Coffee production has been something of a roller coaster in Burundi, with wild ups and downs During the country’s time as a Belgian colony, coffee was a cash crop, with exports mainly going back to Europe or to feed the demand for coffee by Europeans in other colonies. Under Belgian rule, Burundian farmers were forced to grow a certain number of coffee trees each of course receiving very little money or recognition for the work. Once the country gained its independence in the 1960s, the coffee sector (among others) was privatised, stripping control from the government except when necessary for research or price stabilisation and intervention. Coffee farming had left a bad taste, however, and fell out of favour; quality declined, and coffee plants were torn up or abandoned.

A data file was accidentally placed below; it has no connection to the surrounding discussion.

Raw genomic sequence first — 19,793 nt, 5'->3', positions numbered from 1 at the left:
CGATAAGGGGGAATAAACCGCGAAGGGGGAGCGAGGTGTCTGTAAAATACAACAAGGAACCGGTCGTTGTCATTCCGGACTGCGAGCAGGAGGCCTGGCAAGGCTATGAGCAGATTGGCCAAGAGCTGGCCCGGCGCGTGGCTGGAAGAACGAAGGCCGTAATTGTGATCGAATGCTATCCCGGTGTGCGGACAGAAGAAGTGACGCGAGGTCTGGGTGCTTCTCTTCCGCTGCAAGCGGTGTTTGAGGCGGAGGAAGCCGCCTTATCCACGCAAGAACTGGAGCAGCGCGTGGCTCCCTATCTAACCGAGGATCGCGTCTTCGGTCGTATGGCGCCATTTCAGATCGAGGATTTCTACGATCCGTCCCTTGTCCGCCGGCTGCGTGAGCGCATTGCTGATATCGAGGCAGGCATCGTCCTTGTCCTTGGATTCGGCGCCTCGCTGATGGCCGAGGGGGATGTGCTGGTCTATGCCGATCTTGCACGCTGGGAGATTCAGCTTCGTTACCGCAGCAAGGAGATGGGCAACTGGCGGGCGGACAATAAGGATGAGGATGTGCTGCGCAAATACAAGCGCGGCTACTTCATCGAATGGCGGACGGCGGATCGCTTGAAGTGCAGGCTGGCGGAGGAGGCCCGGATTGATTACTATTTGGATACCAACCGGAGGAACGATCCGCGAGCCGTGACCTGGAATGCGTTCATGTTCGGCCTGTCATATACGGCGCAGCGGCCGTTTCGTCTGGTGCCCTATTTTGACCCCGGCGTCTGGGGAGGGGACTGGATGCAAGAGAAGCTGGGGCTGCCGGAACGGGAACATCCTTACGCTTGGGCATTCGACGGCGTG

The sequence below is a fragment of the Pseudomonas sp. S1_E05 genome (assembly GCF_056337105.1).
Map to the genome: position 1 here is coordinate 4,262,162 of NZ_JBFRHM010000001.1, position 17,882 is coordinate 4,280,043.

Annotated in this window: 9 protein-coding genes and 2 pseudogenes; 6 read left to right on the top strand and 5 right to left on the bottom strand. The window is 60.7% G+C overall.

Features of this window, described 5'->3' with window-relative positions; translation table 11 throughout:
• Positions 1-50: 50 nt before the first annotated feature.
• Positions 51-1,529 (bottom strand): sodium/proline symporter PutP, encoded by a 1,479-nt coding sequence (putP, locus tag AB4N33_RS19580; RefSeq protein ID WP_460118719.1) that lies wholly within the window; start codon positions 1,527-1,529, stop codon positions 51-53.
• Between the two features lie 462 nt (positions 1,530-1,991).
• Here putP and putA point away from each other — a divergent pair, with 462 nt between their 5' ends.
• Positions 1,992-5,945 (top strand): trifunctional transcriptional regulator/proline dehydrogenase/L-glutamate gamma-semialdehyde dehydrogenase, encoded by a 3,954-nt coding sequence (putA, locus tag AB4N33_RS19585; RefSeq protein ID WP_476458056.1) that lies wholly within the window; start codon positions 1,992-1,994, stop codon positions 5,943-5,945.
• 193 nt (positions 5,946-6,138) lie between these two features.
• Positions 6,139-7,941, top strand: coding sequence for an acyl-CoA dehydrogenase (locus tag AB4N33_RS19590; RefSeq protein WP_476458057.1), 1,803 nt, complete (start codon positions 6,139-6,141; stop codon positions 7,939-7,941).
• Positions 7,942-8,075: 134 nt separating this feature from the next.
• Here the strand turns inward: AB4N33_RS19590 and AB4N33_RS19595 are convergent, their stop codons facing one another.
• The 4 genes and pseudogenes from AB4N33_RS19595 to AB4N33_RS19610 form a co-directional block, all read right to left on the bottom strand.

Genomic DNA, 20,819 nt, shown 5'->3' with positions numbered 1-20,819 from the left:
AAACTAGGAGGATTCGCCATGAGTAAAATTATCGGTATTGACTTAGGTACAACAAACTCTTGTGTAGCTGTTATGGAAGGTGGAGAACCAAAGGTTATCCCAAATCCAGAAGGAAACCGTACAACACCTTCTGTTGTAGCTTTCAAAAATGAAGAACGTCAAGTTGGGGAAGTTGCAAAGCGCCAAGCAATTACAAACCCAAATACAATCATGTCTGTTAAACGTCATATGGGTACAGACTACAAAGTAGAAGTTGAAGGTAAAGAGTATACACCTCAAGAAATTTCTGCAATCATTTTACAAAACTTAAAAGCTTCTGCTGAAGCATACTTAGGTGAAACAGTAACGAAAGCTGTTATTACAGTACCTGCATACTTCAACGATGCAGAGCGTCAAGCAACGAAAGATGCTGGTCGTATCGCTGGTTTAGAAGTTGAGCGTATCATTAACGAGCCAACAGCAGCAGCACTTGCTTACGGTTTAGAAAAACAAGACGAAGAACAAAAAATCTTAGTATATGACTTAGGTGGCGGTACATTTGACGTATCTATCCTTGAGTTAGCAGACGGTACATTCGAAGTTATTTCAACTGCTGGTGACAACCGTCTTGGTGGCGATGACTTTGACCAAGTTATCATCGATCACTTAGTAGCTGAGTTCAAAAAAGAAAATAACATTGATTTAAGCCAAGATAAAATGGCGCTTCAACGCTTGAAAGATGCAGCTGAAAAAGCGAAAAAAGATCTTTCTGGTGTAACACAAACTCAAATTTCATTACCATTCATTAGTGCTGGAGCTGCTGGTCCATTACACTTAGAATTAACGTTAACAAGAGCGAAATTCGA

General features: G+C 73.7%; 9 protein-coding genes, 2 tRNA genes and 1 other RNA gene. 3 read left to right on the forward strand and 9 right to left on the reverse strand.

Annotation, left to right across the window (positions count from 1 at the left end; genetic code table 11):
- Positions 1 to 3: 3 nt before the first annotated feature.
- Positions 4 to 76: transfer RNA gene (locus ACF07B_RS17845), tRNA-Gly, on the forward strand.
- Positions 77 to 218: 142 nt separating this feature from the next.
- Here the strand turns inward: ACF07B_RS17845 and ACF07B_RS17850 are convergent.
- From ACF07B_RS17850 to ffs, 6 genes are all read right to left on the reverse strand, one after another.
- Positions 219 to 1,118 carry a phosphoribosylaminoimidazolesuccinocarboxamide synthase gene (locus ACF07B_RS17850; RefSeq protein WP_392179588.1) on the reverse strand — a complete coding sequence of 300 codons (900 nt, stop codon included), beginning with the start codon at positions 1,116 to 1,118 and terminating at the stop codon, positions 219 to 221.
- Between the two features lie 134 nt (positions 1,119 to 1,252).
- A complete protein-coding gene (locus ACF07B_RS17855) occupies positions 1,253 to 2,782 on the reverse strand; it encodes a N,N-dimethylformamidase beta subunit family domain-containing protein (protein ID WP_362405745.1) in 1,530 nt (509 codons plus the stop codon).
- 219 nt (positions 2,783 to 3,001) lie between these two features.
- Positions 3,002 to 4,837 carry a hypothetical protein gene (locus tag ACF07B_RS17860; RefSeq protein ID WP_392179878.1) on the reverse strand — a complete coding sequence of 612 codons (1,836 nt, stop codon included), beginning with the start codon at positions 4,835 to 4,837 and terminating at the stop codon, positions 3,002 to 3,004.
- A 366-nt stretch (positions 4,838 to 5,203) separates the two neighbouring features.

After the civil war–torn 1990s and the nearly total devastation of the country’s economy, coffee slowly emerged as a possible means to recover the agrarian sector and increase foreign exchange. In the first decade of the 2000s, inspired in large part by neighbouring Rwanda’s success rebuilding through coffee, Burundi’s coffee industry saw an increase in investment, and a somewhat healthy balance of both privately and state-run coffee companies and facilities has created more opportunity and stability, and has helped Burundi establish itself as an emerging African coffee-growing country, despite its small size and tumultuous history.